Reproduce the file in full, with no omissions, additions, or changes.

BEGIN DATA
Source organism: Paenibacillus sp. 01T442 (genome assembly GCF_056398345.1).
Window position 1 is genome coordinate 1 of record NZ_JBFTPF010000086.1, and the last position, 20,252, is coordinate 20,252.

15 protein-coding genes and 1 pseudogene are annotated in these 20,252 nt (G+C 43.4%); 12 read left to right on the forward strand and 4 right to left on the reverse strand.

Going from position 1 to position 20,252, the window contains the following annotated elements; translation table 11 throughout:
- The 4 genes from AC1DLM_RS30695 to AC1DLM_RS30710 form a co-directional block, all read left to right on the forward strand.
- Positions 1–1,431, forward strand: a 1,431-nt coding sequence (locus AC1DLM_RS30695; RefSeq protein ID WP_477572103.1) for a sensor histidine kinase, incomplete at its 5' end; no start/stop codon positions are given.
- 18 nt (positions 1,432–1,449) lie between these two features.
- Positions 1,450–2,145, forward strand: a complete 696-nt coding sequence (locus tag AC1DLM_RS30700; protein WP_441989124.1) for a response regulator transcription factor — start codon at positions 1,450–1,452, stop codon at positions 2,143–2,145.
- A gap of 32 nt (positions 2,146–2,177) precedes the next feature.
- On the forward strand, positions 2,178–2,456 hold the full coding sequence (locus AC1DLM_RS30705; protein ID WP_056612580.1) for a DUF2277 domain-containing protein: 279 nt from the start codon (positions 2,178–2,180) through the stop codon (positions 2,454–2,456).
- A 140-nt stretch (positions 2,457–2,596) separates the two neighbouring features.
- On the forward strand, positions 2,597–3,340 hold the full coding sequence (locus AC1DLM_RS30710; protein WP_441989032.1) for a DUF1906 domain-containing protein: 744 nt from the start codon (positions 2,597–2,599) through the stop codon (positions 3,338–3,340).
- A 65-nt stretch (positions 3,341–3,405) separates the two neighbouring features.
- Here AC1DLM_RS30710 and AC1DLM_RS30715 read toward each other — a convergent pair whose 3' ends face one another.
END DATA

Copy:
Source organism: Paenibacillus sp. 01T442 (genome assembly GCF_056398345.1).
Window position 1 is genome coordinate 1 of record NZ_JBFTPF010000086.1, and the last position, 20,252, is coordinate 20,252.

15 protein-coding genes and 1 pseudogene are annotated in these 20,252 nt (G+C 43.4%); 12 read left to right on the forward strand and 4 right to left on the reverse strand.

Going from position 1 to position 20,252, the window contains the following annotated elements; translation table 11 throughout:
- The 4 genes from AC1DLM_RS30695 to AC1DLM_RS30710 form a co-directional block, all read left to right on the forward strand.
- Positions 1–1,431, forward strand: a 1,431-nt coding sequence (locus AC1DLM_RS30695; RefSeq protein ID WP_477572103.1) for a sensor histidine kinase, incomplete at its 5' end; no start/stop codon positions are given.
- 18 nt (positions 1,432–1,449) lie between these two features.
- Positions 1,450–2,145, forward strand: a complete 696-nt coding sequence (locus tag AC1DLM_RS30700; protein WP_441989124.1) for a response regulator transcription factor — start codon at positions 1,450–1,452, stop codon at positions 2,143–2,145.
- A gap of 32 nt (positions 2,146–2,177) precedes the next feature.
- On the forward strand, positions 2,178–2,456 hold the full coding sequence (locus AC1DLM_RS30705; protein ID WP_056612580.1) for a DUF2277 domain-containing protein: 279 nt from the start codon (positions 2,178–2,180) through the stop codon (positions 2,454–2,456).
- A 140-nt stretch (positions 2,457–2,596) separates the two neighbouring features.
- On the forward strand, positions 2,597–3,340 hold the full coding sequence (locus AC1DLM_RS30710; protein WP_441989032.1) for a DUF1906 domain-containing protein: 744 nt from the start codon (positions 2,597–2,599) through the stop codon (positions 3,338–3,340).
- A 65-nt stretch (positions 3,341–3,405) separates the two neighbouring features.
- Here AC1DLM_RS30710 and AC1DLM_RS30715 read toward each other — a convergent pair whose 3' ends face one another.